And so it began : the event was called to order by Dave Walker, Festival Chairman and veritable Keeper of The Universe – and various parties introduced to the 50-strong group of Festival anglers … “Ministers of Water Affairs and Beat Selection” : Heather Ralph and Rudi Hiestermann, and Guides (or rather “Sheppards”) : Tony Kietzmann, Mike McKeown, Mark Yelland, Niel Hiestermann and Jan Korrubel (Heather and Rudi were also pressed into duty as required).  Festival proceedings were also laid out as follows : “Tackle Fair” to take place the following morning (presentations included casting with Mark Yelland, and flies and river gear by Peter Brigg) on the Rhodes Commonage (ably maintained by Shaun De Wet – Thank You!), followed by 3 and half days fishing, with the ever popular Festival Auction to take place on the Saturday night before the final days fishing on Sunday.  As is usual, The Keeper called the anglers literacy skills into question by with respect to the submission (or lack thereof) of daily catch returns, and a Festival evening doesn’t end without Dave’s booming “Don’t forget yer lunch packs!”

With the rains having abated, both the Bokspruit and Riflespruit were back in play and most of the anglers were allocated beats up these two rivers, with other groups being allocated to the Glen Nisbett tributary of the Bok, as well as The Upper Bell River at Tenahead … and some anglers choosing to go and play with the submarines cruising in Loch Ness up at Tiffendell.  Requests were entertained daily by the aforementioned Ministers of Water Affairs, and groups rotated so that all got a taste of the variety of fishing on offer.

In summary, the initial fat water slimmed down rapidly, and the fishing was FANTASTIC! Some 2362 trout were recorded, but The Keeper – rightfully – moaned again about angler illiteracy, as only 154 of an expected 212 catch returns were received; i.e. 73%, equating to an average of 15.3 fish/return/day. The size range was much as expected from previous years (average 4-6 inches / 100-150mm), but there were 6 fish reported in excess of 15.5 inches / 450mm. While we cannot divulge the exact whereabouts of these 450+mm fish, we can safely report that the bulk of the catches, and the best performing beats, were from/on the Bokspruit. All fish were noted to be in excellent condition (fat!), testimony to the fine waters of the area.

If you were lucky enough to be fishing the Bok/Riflespruit side, the return trip from the days fishing usually involved a “forced stoppage” at the now notorious Roadblock, a tradition begun a few years back by those Renegades of The North, The A-Team : Russell, Woz and Wally ... a finer, and wider range of whisky for tasting you will battle on find anywhere else!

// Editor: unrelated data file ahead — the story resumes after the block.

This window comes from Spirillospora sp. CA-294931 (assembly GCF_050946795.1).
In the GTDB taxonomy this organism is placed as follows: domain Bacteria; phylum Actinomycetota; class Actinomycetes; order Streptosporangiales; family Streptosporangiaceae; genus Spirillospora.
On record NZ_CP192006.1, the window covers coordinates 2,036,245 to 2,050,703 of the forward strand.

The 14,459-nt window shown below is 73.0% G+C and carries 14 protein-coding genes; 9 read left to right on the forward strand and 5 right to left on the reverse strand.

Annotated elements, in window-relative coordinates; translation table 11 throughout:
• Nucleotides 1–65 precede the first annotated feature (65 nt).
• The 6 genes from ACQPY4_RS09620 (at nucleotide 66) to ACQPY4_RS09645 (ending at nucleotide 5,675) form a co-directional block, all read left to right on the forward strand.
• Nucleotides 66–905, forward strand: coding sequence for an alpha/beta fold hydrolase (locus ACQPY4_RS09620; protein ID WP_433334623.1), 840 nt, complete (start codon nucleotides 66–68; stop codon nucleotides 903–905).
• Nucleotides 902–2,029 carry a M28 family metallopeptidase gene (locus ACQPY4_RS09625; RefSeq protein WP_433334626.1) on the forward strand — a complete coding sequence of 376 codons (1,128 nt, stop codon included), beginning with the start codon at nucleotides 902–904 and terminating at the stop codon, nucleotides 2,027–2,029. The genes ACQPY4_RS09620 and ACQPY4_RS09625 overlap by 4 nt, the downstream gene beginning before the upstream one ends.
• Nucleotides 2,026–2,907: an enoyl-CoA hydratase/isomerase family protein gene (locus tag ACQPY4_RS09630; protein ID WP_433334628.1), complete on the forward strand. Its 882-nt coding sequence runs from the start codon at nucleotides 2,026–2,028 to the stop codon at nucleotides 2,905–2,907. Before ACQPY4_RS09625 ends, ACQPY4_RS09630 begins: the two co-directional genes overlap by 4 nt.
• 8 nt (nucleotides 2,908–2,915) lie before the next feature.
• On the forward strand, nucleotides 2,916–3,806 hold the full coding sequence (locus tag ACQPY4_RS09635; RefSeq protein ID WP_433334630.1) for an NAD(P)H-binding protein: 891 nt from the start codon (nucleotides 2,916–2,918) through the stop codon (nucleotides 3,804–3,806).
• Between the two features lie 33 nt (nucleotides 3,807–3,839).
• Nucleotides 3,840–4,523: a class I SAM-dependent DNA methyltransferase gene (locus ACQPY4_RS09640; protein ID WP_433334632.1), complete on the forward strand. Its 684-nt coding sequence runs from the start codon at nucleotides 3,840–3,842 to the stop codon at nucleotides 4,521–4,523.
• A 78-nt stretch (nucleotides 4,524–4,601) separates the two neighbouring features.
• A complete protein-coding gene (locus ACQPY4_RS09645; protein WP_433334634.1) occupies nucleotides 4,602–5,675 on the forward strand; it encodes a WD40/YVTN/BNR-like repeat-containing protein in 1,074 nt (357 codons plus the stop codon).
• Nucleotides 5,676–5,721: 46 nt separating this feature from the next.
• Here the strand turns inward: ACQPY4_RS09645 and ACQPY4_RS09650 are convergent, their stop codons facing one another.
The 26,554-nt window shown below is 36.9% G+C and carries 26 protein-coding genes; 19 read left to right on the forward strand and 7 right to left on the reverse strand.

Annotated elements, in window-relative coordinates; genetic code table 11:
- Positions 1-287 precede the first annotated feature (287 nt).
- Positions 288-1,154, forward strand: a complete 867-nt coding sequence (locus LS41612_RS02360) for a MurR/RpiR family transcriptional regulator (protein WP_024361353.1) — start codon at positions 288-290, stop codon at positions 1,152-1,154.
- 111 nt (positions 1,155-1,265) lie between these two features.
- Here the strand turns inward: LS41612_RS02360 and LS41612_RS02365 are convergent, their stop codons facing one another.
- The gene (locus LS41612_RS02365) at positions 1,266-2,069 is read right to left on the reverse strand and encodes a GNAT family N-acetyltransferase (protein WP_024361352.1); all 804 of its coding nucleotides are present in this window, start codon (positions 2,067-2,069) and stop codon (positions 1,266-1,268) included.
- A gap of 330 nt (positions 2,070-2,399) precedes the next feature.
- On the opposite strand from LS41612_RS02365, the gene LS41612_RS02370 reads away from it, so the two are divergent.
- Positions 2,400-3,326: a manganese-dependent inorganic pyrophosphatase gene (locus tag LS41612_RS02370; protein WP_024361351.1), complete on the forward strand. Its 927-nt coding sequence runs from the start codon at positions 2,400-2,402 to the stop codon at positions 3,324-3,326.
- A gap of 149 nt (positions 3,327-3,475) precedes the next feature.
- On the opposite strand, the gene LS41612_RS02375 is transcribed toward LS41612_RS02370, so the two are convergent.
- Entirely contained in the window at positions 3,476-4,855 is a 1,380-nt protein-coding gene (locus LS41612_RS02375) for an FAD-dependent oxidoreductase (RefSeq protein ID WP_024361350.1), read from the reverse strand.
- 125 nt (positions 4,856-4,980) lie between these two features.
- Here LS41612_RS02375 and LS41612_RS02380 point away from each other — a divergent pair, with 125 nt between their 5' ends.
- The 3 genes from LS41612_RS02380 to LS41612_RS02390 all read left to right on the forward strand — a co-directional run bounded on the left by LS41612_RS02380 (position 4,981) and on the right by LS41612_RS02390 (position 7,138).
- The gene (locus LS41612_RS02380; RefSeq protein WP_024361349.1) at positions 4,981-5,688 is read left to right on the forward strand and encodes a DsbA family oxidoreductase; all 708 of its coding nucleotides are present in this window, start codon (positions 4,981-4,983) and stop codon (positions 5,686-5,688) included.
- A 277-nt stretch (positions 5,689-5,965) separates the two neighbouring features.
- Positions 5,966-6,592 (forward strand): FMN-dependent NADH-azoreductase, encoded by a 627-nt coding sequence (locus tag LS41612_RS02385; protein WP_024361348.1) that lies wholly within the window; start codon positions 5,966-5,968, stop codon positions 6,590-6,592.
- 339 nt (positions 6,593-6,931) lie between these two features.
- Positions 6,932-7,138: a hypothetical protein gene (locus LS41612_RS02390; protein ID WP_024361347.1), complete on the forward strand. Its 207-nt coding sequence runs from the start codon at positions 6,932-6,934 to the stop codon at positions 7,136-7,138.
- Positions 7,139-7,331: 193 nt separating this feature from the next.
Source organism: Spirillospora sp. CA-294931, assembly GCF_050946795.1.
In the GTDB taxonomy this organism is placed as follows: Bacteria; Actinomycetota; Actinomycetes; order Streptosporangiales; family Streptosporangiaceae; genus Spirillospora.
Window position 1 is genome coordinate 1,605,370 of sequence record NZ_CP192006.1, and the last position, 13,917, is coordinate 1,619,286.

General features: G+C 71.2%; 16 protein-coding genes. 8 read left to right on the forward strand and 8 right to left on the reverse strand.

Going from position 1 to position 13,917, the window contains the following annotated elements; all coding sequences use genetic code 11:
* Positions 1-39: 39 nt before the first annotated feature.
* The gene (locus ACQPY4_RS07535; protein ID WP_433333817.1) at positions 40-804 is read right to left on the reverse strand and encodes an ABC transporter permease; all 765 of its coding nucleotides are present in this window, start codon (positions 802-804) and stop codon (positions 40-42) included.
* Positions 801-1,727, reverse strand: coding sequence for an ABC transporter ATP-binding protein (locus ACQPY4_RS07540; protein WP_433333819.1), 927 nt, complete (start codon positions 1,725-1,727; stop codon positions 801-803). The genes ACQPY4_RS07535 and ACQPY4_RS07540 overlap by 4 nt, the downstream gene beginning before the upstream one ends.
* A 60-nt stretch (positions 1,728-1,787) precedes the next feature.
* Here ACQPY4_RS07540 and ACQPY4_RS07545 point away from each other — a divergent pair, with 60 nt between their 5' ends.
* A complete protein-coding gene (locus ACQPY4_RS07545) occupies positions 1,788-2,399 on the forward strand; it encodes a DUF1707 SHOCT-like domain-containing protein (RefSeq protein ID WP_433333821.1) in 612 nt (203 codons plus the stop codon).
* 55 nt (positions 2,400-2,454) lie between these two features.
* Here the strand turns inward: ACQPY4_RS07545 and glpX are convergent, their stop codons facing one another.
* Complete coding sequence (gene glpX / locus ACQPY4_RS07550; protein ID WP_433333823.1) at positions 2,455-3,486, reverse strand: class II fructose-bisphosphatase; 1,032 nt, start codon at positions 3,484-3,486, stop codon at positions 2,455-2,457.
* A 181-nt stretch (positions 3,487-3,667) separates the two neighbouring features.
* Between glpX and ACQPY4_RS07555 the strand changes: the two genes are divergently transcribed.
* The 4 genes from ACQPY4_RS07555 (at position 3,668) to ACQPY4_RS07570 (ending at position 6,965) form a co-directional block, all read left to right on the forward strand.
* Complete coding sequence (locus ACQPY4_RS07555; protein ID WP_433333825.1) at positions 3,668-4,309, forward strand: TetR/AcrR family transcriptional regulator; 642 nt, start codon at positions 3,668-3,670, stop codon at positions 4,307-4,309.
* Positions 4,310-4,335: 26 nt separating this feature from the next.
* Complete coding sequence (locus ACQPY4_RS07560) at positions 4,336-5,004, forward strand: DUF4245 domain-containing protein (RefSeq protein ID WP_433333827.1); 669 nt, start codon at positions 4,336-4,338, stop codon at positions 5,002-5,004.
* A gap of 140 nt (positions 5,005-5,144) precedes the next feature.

The auction table was loaded for Saturday night with some spectacular items up for grabs.   Books by Peter Brigg and Ed Herbst, and artwork by Tom Sutcliffe generated a lot of interest, as did the fine nets from Andrew Savides and Tim Martin, stream tackle from Frontier Fly Fishing and The Kingfisher, RAB’s tied by Tony Biggs and fly packs from Scientific Flies, along with various accommodation vouchers sponsored by well-known Rhodes venues and some further afield.  And not forgetting the famous blankets from the Rhodes Stoepsit Fees, the auction raised just shy of R54,000. Of the total, R6,000 accrued to the Tony Biggs fund, R2,800 to the Rhodes Animal Care Project, and the balance of R45,150 will be applied to worthy causes such as the FOSAF NEMBA war chest as required.

One more day of fishing was had, followed by the closing dinner.  Festival Chairman Dave Walker toasted Basie Vosloo, who was key in the development of the WTA (along with Dave and others), and whose recent passing has left a big hole in the community.  Dave then thanked the numerous sponsors, Dirt Road Traders in particular, the anglers and their sheppards for their support, along with the staff at Walkerbouts for keeping us fed and watered.  Importantly, thanks must go to the WTA Riparian members without whose loyal and much‑valued support, there would not be as much fly fishing water open to the public as there is … and no Festival for that matter. 

In closing, there was a small matter of fines for various infractions on and off the waters (we won’t name and shame here), and a Thank You once again to artist Joyce Carreira, who previously donated a magnificent sculpture entitled “The Nymph” which is awarded annually to the person with the most Festival spirit : the 2022 winner is Ken Quick in recognition of his longstanding support of the WTA and the Festival as well as his exemplary conduct towards fellow anglers … we couldn’t think of a nicer guy!  Finally, Peter Brigg was asked to demonstrate a couple of his flies, ably done to the interested gathering on the JVice donated to the WTA by Ed Herbst.

“Once you get into Fly Fishing,

The other kinds of fishing isn’t good enough anymore.” Ansil Saunders

The Dirt Road Wild Trout Association Festival is considered to be South Africa’s premier annual wild trout fly fishing event - bookings for the 2023 Festival are already open – dates are Thursday 16th to Monday 20th March – anyone interested in participating should email Dave Walker (, or Margie Murray ( the sooner the better, as the number of participants is limited!  DIRT ROAD TRADERS and The WTA look forward to hosting YOU at next year’s Festival … Thankshjalot, and see y’all in Rhodes!

List of Images and captions in approximate order of presentation w.r.t. the text:

All images by Jan Korrûbel unless otherwise indicated.



Safely over Naudes’s Nek – Welcome to Wild Trout Country


The upper Bell River – flowing bank-2-bank pre-Festival

Walkerbouts Inn – the hub of the Festival

Gathering in Thanksjalot Pub – the very epicentre of the Centre of The Universe!

Tackle Fair and eat Allocations on the Rhodes Commonage

New rod and reel bags in development by Dirt Road Traders

Decisions Decisions!

Highwater logjam on the middle Bokspsruit

Brian Jacobs with a feisty 12” / 30cm rainbow at Buckstone on the Bokspruit

Colin Stier working a pretty section on upper Birnam on the Bokspsruit

Graham Warne’s ‘Dirt Road Hopper’ in mating!

The middle Bokspruit showing off.

Marlon Nair tight into his 1st river fish on the Brucedell beat of the Bokspsruit

Brucedell braids

Brucedell waterfall looking good after the rains

Norman van der Mescht into a fish on the Knockwarren beat on the Bokspruit

Lombardy Poplars on lower Birnam just starting to turn

Chased off the river by an incoming storm and hightailing it out

View of the middle Bokspruit with the infamous Roadblock at the Clefthill Bridge

The Roadblock … ‘nuff said!

The one-and-only Dave Walker – The Glue that keeps The Centre of The Universe from unravelling!

Closing dinner at Walkerbouts – Dave doing the Thank You’s

Artist Joyce Carreira presenting Ken Quick with the “Nymph Award”

Peter Brigg fly tying demonstration on the JVice presented to the WTA by Ed Herbst

A wee jewel in the firmament of The Center of The Universe

A typical fish that fell to the Dirt Road Hopper

The Release – see you next year!

More news available from the Dirt Road Traders March newsletter by clicking here..